To move a continent : Kwame Nkrumah’s role in African affairs, 1957-1966

£9.99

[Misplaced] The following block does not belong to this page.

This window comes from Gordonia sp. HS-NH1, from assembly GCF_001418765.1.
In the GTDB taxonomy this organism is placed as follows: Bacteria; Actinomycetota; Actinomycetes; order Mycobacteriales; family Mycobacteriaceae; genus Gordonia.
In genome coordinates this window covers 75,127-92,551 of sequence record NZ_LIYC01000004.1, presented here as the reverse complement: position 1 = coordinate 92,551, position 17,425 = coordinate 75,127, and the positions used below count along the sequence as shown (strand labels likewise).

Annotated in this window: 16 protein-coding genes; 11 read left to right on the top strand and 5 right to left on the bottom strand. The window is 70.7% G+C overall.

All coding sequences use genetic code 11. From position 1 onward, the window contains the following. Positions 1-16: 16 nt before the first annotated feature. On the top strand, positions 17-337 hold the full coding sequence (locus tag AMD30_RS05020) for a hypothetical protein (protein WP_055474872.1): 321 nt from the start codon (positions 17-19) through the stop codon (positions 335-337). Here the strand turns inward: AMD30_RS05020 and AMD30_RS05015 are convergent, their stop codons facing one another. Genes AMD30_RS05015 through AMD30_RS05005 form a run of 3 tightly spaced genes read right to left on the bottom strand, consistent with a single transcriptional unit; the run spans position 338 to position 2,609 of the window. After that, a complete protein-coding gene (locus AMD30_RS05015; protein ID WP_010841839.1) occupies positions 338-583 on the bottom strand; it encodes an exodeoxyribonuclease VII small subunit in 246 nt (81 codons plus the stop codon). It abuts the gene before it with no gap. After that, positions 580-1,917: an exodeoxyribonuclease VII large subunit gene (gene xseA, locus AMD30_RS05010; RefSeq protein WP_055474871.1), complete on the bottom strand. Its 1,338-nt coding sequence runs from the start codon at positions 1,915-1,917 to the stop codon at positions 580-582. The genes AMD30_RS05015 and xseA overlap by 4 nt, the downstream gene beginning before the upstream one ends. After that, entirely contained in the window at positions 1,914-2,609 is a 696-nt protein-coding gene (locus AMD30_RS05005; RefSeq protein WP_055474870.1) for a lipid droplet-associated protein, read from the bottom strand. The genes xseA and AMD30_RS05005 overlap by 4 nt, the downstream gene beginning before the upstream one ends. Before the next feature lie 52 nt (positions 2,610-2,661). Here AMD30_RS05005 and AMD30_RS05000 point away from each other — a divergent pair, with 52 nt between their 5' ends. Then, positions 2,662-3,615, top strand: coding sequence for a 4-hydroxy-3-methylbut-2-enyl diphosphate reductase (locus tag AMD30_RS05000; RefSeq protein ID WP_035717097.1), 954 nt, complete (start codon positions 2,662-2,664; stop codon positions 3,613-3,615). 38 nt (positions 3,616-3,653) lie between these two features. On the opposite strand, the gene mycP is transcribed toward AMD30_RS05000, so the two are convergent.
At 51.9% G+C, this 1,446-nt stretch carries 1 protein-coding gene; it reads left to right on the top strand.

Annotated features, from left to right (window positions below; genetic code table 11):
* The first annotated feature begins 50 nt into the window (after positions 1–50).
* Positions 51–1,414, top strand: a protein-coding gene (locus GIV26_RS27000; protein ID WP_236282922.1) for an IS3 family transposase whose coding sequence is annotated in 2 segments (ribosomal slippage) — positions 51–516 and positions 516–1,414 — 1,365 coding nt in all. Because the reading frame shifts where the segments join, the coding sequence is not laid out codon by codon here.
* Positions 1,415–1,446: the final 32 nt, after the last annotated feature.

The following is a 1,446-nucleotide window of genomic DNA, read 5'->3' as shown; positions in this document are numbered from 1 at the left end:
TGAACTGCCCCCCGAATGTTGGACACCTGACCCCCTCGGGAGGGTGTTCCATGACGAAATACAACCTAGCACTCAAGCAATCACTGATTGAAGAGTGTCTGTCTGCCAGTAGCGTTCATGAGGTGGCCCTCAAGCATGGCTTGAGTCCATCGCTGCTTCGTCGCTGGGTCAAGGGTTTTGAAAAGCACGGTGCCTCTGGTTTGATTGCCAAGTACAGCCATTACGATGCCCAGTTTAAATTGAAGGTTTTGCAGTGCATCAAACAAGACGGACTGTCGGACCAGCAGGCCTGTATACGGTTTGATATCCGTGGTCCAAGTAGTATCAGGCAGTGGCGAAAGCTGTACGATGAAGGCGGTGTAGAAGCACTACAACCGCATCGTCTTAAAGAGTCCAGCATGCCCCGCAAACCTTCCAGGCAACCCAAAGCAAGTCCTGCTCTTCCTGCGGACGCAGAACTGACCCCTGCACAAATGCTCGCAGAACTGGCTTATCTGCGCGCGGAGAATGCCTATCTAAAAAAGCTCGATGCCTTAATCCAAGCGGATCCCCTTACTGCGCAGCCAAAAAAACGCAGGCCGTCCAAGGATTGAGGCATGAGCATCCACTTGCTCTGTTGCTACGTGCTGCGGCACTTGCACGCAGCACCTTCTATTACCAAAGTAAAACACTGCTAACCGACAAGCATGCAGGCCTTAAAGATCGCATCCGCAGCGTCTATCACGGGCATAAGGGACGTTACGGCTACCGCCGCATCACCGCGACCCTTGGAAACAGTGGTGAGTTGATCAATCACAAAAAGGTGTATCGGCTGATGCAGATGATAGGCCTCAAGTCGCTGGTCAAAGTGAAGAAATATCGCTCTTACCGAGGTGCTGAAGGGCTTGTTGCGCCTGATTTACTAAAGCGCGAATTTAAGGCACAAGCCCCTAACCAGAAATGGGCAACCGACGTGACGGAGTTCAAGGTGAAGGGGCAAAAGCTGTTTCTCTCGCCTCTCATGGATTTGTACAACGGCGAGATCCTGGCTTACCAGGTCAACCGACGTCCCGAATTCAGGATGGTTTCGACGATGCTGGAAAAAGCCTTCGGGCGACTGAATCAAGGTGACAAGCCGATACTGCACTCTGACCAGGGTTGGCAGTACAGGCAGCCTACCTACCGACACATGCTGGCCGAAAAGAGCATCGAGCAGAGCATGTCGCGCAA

Ghana under Kwame Nkrumah played a part in African affairs that was disproportionate to its diminutive size and strength. Thus, Accra became a Mecca for Pan-Africanists and revolutionaries; almost the entire Ghanaian Army served in the Congo; the public treasury was raided so that loans could be made to impoverished friends like Guinea and Mali; and Nkrumah’s own voice echoed through the conference-halls of the continent. Ghana’s foreign policy during these years baffled those who believed that a small state must accept a quiet waiting role in international affairs. When Nkrumah finally aspired beyond continental leadership and set out to end the Vietnam war and rouse the “fallow world” against the dominance of the great power-blocs, many observers thought that arrogance had ended in illusion. Certainly, the man who began by exploring the possibilities open to a new nation ended by sacrificing the interests of his people to a chimaera.

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